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The Coastwatchers chronicles the adventures of James Ellis Anderson, a young boy from Illinois sent to live with his eccentric aunt in Malibu during WWII. In the tradition of fiction from that period, TNT is presenting this original story by TNT Editor Suzanne Guldimann in serial installments. The first chapter, which introduces James and his Aunt Maddie, debuted in our November 4, 2022 issue and is available online. Please join us, as we travel back in time to 1942.

It was soon evident that Jessie’s dream of a weekly newsletter was going to be too much work. “We’ll make the Coastwatchers a biweekly newspaper,” she announced. “That means every other week, not twice a week,” she added kindly, seeing my confusion. Kitty and I were both relieved. The long ride to and from school on the bus didn’t leave much time for homework or anything else, let alone writing a newsletter, and Jessie and I had got in the habit of getting off the bus two stops early so we could walk home with Kitty. 

Kitty was always cheerful and helpful, and brave. Braver than anyone I ever knew before. She had to endure more than just the cold shoulder from the other kids in the class. She faced insults and taunts, kicks, and feet stuck out to trip her, but she never let it show that it upset her. Jessie, who was much taller and fiercer than her friend, elected herself as bodyguard. I helped as much as I could. That’s how we started getting out at her bus stop on the way home, so the three bigger kids who got out there too wouldn’t bully her.

I got to know Mr and Mrs Nakamura. Kitty’s mother didn’t speak much English, but her dad was born in America, and her sisters and brothers were just as American as anyone else. Kitty was the youngest, and her brothers and sisters were mostly grown up, but they were all really nice, and everyone helped on the farm. Even the sister who lived in town during the week and worked at a bank came home on the weekends to help. 

Kitty had a lot of chores, but it wasn’t all work. Her parents encouraged her to draw and paint, and she and her brother Joe had a little white dog named Yuki who could do all kinds of tricks.

“We trained him ourselves,” Kitty said, proudly. 

It was an extra two-mile walk home from Kitty’s place, but I didn’t mind. The walk gave us more time to plan the next issue of The Coastwatchers, and Jessie and I walked home from the Nakamura farm in the dusk talking about anything and everything, or just watching the first stars come out. It also gave us a chance to actually watch the coast. We would detour down to the beach before heading up the canyon to our homes. We got to know the Coast Guard men who patrolled that part of the beach. They were good guys. Two of them were from Illinois, just like me, and they’d never seen the ocean either, not until they enlisted and were sent to California. It was a lonely post. They were always happy to chat.

They were almost the only people we ever met on the beach that winter. It was two months into the war, and people were increasingly nervous that an invasion could come any day. There were stories of merchant ships being attacked right off the coast. One of them was torpedoed by a Japanese submarine right off of Los Angeles, just on the other side of the bay.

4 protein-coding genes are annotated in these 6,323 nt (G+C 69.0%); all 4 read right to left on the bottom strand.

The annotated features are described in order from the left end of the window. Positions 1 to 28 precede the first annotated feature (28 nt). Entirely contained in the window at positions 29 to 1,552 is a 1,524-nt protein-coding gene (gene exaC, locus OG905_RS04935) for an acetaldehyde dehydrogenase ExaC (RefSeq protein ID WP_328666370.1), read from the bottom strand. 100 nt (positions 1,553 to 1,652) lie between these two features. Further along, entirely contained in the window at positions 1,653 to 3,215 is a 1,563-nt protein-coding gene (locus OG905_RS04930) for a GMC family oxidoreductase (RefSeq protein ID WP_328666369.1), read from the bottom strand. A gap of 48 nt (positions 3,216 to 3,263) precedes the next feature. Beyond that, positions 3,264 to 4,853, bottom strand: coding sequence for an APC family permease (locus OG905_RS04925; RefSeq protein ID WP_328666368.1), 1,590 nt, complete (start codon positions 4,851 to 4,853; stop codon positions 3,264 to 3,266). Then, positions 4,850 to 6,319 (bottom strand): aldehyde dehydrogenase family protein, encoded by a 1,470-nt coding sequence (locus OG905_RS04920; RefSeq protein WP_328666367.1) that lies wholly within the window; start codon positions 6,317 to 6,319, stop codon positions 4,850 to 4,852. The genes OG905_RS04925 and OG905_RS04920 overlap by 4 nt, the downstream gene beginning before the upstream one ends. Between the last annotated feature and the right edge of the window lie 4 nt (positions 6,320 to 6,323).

Barbed wire was going up all along the shore, Civil Defense volunteers were installing air raid sirens, and the Army was said to be building anti-aircraft guns on the bluffs above the beach. No one seemed to be entirely sure where the guns were going to be, but there were convoys of military trucks on the Coast Highway, and rumors that the entire Point Dume peninsula was being commandeered for an Army lookout. 

The night before we were planning to print the second issue of The Malibu Coastwatcher, the air raid siren at the mouth of the canyon went off, shattering the pre-dawn silence. The cat and I leapt out of bed. I met Aunt Maddie in the hall. She didn’t know what was happening, either. 

“Get dressed, James. Let’s go take a look,” she said.

Aunt Charlotte would have said, “get back into your room and don’t come out until I say so,” I thought, hastily tying my shoes and struggling into a jacket. Aunt Maddie wasn’t the type of person who hid from anything, and she was treating me like a person and not like a kid. I hurried.  

It was cold. The wind was up and the stars were bright in a moonless sky, bright enough to see by, at least out in the open away from the trees. We met Mr Calzado by the corral.

“They’re saying the beach is under attack,” he told us. “But all I could see were some flares a little way off the coast.”

He led the way along the beach path. We walked silently, single-file, down the creek and under the highway. My heart was pounding so fast and loud I felt like everyone else must hear it, too.

There was a glow of fire in the bay. Something was burning. For a moment it looked like a miniature volcano: a column of smoke was illuminated from below by flames. 

“It’s a fishing boat,” Mr Calzado exclaimed. “One of the big barges that take passengers out from the pier.” 

A smaller Coast Guard boat was attempting to come alongside the burning wreck, but it was being tossed by the rough surf. We could hear cries that carried surprisingly well across the water, despite the wind.